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Your interests and professional goals can change dramatically over the years, and the career that you chose as a young adult may no longer be desirable for you. If you are bored, stressed, or otherwise unhappy with your current career choice, you may be thinking about changing careers. 

While many people successfully change careers once, twice or more in their adult years, this is nonetheless a monumental decision that could have far-reaching ramifications. It should be done with care and only after considerable analysis and research. 

Many people do successfully make a career switch, but there are also many who regret their decision and are stuck in a new field that they dislike even more than the original field they worked in. If you want to enjoy the best possible outcome from this process, avoid making these common mistakes when preparing to change careers.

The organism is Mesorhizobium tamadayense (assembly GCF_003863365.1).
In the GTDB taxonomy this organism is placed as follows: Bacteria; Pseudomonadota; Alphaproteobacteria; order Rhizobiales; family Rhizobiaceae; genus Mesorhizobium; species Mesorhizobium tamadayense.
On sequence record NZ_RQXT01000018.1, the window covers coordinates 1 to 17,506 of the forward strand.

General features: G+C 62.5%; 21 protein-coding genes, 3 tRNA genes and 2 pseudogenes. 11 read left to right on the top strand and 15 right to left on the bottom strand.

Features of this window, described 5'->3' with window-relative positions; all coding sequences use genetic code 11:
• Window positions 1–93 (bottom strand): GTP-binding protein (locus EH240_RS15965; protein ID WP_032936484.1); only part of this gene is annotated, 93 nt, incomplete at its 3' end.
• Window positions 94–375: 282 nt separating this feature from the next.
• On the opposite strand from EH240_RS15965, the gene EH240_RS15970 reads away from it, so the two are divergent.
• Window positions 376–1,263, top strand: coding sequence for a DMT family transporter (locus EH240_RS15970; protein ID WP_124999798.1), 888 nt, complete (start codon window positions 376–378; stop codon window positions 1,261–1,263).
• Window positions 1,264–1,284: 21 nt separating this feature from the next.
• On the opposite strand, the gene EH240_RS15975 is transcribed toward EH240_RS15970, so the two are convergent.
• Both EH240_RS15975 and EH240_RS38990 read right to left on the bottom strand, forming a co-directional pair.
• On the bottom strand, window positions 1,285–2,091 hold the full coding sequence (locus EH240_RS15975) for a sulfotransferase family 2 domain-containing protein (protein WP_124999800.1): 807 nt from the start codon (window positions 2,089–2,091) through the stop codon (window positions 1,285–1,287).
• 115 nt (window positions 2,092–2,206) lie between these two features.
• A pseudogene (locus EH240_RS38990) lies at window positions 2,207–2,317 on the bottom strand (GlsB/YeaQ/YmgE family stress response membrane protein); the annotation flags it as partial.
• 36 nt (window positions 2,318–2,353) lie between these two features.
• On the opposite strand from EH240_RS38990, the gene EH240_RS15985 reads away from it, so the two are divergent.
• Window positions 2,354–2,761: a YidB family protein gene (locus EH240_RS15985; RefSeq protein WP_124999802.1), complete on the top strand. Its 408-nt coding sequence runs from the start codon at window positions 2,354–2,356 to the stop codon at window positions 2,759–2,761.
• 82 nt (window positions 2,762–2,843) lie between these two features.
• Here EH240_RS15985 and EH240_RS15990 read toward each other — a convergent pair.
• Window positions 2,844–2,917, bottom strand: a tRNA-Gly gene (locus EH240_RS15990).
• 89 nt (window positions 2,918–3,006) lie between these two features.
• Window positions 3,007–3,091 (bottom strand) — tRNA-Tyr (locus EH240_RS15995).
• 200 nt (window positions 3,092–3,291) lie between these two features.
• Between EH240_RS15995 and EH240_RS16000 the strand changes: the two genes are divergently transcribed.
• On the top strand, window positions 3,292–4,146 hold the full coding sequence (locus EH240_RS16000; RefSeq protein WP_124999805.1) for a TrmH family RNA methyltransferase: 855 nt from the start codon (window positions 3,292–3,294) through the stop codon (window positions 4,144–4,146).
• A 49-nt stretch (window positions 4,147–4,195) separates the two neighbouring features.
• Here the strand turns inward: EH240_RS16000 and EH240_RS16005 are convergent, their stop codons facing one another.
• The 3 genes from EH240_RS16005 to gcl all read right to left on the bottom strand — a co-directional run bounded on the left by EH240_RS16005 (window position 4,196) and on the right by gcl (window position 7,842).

​1. Confusing Hating Your Job With Hating Your Career

​Some people give up a career that they actually enjoy because of an unpleasant work environment or a difficult boss. In some cases, the position is dull, monotonous, or stressful. However, you may not have the same experience working for a different company in a similar position. 

Carefully consider if you truly hate the actual work that you are doing or if things may be better in a different company or position within the same field. It may be easier to simply find a new position in your field than to switch gears entirely.

In addition, by doing so, you will be able to use the training and experience you already have without having to start from scratch in a new field.

​2. Choosing a Career That Does Not Really Suit You

It is easy to be envious of successful friends and family members in different fields, but their career may not be well-suited for your skills or personality.